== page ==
The Regenerative Journey of an Heirloom Farmer

The Regenerative Journey of an Heirloom Farmer
Cassidy Spencer
March 7, 2024
The Regenerative Journey of an Heirloom Farmer

Nat Bradford is an heirloom vegetable farmer in Sumter County farming a variety of heirloom watermelons, okra, collards, and peanuts. With regenerative farming principles, he’s also keeping his family’s legacy of one historic Bradford fruit alive.

Nat in his field of heirloom collards with crimson clover living groundcover.

Nat’s first pass at cover cropping was a late batch of cool-season choices: vetch, oilseed radish, Austrian winter pea, and a couple variations of rye. “We had some really rough weather

through January and I think that stunted a lot of the plants out here,” says Nat. “Next year hopefully we'll have a much better stand going into the spring season, but at least it isn’t bare soil.” On his land, Nat also implemented a test patch with no cover crops where he saw an expected resurgence of weeds.

Nat Bradford and Dr. Gabe Kenne in a field of multispecies cover crop on the Bradford farm.

As climate conditions change, so do weather conditions. Climate shift can invite disruptions such as extreme weather events and changes in growing seasons. Cover cropping is a major way that farmers like Nat are bolstering the resilience and strength of their soil in the face of weather events and temperature shifts. According to the USDA, “Cover crop organic matter can help join soil particles into stable aggregates. These aggregates and cover crop root channels help soils resist erosion, and improve infiltration rates, and water holding capacity in drier conditions. Plant cover helps intercept and lessen the force of raindrops.”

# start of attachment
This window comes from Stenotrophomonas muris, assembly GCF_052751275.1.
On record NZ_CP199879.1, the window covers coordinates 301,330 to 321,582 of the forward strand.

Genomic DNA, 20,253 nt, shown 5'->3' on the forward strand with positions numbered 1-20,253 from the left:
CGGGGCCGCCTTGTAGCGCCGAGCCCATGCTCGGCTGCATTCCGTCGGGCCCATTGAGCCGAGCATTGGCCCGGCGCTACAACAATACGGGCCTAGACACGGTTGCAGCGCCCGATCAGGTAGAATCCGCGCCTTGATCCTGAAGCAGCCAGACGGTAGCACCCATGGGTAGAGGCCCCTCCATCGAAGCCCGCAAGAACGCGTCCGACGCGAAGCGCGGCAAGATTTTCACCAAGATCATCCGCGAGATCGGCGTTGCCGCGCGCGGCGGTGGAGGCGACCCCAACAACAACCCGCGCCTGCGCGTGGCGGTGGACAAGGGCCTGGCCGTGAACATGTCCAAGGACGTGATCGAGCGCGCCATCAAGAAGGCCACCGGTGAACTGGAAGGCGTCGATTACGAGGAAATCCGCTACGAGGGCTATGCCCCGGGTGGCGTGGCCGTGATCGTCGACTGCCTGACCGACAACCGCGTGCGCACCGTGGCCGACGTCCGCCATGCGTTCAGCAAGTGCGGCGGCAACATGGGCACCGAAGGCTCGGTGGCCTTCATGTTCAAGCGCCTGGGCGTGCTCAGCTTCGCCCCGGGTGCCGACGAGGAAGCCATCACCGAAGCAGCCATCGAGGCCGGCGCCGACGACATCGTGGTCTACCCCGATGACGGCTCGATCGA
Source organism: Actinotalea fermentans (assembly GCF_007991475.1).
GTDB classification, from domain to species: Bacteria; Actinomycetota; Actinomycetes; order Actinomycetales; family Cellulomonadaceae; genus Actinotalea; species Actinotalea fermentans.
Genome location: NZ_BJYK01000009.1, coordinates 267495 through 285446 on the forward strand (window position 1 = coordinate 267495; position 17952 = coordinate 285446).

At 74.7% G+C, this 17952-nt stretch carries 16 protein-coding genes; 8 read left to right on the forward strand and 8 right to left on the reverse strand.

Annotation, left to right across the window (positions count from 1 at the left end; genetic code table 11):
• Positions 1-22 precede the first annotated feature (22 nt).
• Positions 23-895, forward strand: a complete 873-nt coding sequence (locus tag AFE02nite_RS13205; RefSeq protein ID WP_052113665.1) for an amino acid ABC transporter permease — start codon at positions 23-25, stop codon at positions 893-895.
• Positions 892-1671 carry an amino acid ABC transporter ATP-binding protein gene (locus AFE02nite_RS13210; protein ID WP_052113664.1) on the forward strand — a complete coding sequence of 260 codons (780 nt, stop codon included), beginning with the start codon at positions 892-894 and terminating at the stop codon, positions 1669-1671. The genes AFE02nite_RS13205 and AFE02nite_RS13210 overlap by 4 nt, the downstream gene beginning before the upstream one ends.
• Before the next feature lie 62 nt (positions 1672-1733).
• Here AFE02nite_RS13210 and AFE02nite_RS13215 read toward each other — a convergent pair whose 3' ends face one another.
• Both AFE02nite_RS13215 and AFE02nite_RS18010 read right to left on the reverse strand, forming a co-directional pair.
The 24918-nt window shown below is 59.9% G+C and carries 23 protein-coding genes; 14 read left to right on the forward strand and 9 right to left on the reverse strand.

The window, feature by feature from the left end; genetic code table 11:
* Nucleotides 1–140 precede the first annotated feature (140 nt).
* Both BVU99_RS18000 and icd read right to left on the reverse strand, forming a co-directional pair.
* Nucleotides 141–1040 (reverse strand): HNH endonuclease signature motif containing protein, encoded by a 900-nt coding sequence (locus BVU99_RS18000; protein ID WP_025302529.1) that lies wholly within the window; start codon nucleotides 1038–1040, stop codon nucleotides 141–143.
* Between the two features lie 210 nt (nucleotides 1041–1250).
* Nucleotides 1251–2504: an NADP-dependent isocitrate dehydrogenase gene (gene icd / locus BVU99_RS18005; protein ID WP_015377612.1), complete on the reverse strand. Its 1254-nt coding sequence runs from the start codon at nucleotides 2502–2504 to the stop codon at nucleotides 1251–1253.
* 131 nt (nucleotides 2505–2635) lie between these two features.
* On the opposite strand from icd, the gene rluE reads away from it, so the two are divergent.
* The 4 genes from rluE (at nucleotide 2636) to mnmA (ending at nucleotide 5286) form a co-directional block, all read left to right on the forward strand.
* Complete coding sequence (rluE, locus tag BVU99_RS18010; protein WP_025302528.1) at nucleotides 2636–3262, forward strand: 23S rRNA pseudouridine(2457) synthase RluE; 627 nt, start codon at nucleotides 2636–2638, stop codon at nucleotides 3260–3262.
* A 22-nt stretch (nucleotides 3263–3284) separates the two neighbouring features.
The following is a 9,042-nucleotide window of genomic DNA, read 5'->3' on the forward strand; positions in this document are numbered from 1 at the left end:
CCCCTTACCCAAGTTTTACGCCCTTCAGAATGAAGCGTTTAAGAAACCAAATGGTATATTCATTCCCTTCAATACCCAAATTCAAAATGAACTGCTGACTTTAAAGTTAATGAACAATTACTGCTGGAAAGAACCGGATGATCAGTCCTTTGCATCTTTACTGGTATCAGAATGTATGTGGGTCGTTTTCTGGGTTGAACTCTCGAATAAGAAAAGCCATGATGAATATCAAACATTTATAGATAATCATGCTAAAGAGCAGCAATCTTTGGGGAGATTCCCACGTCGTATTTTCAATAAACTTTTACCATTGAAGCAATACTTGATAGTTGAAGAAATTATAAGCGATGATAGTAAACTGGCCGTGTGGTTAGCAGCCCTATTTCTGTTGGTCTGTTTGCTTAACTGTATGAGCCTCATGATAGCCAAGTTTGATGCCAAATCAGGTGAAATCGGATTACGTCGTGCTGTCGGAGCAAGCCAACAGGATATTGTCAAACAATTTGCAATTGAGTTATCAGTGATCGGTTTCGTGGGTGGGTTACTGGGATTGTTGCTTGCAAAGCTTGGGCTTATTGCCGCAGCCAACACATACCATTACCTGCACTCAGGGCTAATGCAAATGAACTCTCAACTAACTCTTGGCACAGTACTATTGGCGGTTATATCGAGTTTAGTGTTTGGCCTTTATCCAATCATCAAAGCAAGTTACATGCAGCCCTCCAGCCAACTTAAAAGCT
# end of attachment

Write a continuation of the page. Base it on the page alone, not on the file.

One of the crops that Bradford is hoping to bolster through cover cropping is a historic watermelon that has been in his family since the 1800s. Since 2013, Nat has been planting saved seeds of the iconic Bradford Melon in the hopes of reviving his namesake’s historic, southern and sweet fruit. In this way, maintaining strong soil is important to his farming practice but also to preserving a facet of his heritage.

Nat admiring his dense stand of crimson clover cover.

Nat is trying to transition his farm further toward an organic and regenerative model. For the last three years, his soil has seen no chemical inputs, and he is slowly phasing out tillage.

“You know I'd love to be able to rake my hands through the soil and see earthworms,” says Nat. “They're not there yet and I don't think we'll see that until we stopped tilling, but we've got it in cover this winter.”

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